The Campaign to Discredit Piketty

It was only a matter of time before somebody provided the malefactors of great wealth an excuse to dismiss Thomas Piketty’s book, Capital in the Twenty-First Century. Chris Giles of the Financial Times accepted the contract and dutifully cranked out an analysis that cast doubt on Piketty’s entire book, including his premise about rising income inequality. It was all just a math error. Nothing to see here. Move along.

How serious are these charges? It appears there are some data errors, but it also appears that for the most part they don’t make a whole lot of difference, with the exception of the data on Britain. There is a data gap in Piketty’s analysis of the U.S. that other people had already noted, but other economists who have looked at all the data on the U.S. say that the inequality is even worse than Piketty says it is. Krugman says that the data on the U.S. show an unmistakable pattern of inequality even without Piketty’s data. Giles may indeed have found some errors, Krugman says, “but The point is that Giles is proving too much; if his attempted reworking of Piketty leads to the conclusion that nothing has happened to wealth inequality, what that really shows is that he’s doing something wrong.”

See also Justin Wolfers, “A New Critique of Piketty Has Its Own Shortcomings.”

Picketty’s alleged errors (which do not all appear to be errors, exactly), are being compared to the Carmen Reinhart and Kenneth Rogoff paper on government debt and growth, in which the authors’ findings were based entirely on data entry errors. In Picketty’s case, however, it’s not so clear that corrected data would change the picture, and there are other studies by other economists that come to the same conclusions.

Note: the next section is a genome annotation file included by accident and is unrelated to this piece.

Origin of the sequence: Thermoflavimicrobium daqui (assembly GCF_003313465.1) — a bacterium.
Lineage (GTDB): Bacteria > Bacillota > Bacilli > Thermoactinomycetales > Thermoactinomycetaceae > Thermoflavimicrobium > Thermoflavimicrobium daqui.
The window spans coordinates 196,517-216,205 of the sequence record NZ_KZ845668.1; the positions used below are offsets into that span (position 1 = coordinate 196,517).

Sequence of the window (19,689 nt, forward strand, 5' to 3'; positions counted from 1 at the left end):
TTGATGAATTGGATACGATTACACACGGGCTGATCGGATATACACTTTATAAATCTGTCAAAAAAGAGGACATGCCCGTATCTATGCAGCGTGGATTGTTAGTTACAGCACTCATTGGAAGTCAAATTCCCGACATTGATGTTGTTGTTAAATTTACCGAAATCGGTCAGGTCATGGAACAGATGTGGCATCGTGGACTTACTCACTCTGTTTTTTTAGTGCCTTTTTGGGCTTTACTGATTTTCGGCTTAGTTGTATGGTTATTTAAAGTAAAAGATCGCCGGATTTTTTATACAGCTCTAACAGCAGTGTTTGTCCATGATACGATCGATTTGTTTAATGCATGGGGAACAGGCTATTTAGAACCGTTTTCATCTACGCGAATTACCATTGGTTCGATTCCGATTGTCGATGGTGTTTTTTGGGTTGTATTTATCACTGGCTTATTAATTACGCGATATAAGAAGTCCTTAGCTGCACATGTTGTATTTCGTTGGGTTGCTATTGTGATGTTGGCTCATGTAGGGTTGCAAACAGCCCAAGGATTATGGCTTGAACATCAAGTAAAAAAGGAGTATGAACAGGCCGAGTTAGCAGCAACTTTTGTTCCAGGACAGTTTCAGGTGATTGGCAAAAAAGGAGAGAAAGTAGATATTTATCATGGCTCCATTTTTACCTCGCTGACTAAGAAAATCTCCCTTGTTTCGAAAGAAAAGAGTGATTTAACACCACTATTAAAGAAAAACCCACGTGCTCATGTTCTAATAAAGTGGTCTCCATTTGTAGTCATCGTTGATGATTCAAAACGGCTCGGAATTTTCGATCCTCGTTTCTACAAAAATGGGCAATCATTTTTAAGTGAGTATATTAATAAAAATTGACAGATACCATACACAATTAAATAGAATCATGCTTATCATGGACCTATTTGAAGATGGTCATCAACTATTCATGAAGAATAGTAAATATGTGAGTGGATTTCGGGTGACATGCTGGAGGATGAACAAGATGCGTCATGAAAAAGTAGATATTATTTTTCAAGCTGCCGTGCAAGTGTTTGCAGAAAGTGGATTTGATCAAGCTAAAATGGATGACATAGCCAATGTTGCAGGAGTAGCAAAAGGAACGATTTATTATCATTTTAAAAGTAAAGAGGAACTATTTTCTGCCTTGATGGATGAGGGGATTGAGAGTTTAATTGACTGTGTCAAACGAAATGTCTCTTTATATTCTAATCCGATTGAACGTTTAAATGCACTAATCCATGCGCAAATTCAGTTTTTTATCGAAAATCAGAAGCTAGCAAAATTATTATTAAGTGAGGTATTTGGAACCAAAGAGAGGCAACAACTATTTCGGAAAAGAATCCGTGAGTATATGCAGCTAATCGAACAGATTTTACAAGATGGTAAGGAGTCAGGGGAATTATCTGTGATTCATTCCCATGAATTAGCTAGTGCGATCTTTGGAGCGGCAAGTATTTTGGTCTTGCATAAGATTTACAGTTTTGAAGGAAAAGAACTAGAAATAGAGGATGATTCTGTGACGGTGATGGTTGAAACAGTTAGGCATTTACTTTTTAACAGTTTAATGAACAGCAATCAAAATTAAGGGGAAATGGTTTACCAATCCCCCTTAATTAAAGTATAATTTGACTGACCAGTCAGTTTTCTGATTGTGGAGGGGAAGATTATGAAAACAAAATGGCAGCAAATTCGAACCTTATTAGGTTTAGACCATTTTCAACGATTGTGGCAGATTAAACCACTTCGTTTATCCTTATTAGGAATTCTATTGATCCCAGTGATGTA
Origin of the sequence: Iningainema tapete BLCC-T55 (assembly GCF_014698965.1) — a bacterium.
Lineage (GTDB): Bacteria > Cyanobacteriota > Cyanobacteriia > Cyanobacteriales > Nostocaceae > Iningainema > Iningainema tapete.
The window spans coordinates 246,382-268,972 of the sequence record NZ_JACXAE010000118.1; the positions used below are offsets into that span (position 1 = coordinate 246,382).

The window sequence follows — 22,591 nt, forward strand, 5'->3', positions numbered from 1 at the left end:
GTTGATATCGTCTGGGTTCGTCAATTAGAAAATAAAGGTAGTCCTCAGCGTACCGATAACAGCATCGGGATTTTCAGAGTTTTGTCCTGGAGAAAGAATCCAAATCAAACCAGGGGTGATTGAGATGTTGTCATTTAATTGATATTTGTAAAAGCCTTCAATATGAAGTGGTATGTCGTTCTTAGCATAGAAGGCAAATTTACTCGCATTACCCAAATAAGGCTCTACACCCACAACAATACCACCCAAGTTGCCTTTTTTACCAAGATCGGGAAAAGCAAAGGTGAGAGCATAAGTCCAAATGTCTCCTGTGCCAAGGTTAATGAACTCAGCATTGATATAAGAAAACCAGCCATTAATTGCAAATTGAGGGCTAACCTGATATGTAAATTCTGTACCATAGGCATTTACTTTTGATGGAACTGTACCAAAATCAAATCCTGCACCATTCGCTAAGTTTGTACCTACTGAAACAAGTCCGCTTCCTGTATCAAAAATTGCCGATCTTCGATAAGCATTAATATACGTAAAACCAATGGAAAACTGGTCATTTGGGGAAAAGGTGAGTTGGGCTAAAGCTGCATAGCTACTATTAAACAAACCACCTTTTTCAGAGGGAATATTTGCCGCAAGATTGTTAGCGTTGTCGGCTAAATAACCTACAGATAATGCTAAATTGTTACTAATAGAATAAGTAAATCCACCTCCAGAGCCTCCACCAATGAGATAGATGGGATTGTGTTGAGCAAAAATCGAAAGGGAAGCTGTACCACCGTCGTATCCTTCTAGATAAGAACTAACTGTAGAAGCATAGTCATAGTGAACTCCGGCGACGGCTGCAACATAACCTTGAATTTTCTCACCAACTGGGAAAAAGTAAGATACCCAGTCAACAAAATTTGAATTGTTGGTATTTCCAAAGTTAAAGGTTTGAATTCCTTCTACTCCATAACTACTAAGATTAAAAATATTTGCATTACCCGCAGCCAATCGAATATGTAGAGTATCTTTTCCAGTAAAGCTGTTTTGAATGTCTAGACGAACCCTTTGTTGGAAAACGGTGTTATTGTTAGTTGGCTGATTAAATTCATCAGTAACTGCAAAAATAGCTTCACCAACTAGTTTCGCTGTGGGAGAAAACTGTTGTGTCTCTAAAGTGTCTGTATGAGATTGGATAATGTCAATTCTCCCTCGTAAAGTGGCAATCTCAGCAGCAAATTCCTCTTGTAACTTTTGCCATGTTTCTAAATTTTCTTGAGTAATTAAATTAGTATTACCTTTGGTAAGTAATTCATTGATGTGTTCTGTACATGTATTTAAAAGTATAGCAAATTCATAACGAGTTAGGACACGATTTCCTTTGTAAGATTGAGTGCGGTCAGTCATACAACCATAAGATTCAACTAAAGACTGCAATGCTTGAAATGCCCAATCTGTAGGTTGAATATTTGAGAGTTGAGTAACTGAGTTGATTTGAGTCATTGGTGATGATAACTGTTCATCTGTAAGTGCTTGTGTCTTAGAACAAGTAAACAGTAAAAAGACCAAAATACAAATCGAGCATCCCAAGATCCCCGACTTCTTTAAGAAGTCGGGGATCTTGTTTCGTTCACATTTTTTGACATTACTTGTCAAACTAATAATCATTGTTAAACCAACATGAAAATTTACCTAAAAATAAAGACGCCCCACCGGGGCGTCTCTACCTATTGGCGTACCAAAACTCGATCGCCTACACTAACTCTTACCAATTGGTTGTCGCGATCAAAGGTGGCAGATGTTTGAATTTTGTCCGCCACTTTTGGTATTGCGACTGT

However, as we know, the Right only needs one tiny and inconsequential flaw to discredit the entire book at “debunked.” It’s what they do with climate change and evolution; if they can find any part of theory that isn’t “settled” they feel they can ignore science entirely. (However, I don’t think science is ever settled.)

6 thoughts on “The Campaign to Discredit Piketty

  1. “However, as we know, the Right only needs one tiny and inconsequential flaw to discredit the entire book at ‘debunked.’”

    That’s because Reich-Wingers are Manichean absolutist fools – usually because they’re religious – or, faking it for power and profit. And it doesn’t have to be just Christians – there are absolutists in almost all, if not all, faiths.

    Everything has to be purely “Good!” Or purely “Evil!”
    Everything in the world is then categorized into “Good = Godly = Pure White” and “Evil = Satan = Pure Black.”
    So, there can be NO gray areas!
    Because once you introduce however much black to make whatever shade of gray you have, then you’ve tainted “Pure Good” with some degree of “Pure Evil.”

    So, where most “normal” people see the world in various shades of gray, the Manicheans, see various levels of “Evil.”

    And so, any tiny imperfection, is and indication of evil.

    The good, the bad, and the ugly of Christianity can be found in Luke: 6:41–42:

    And also Matthew 7:3–5: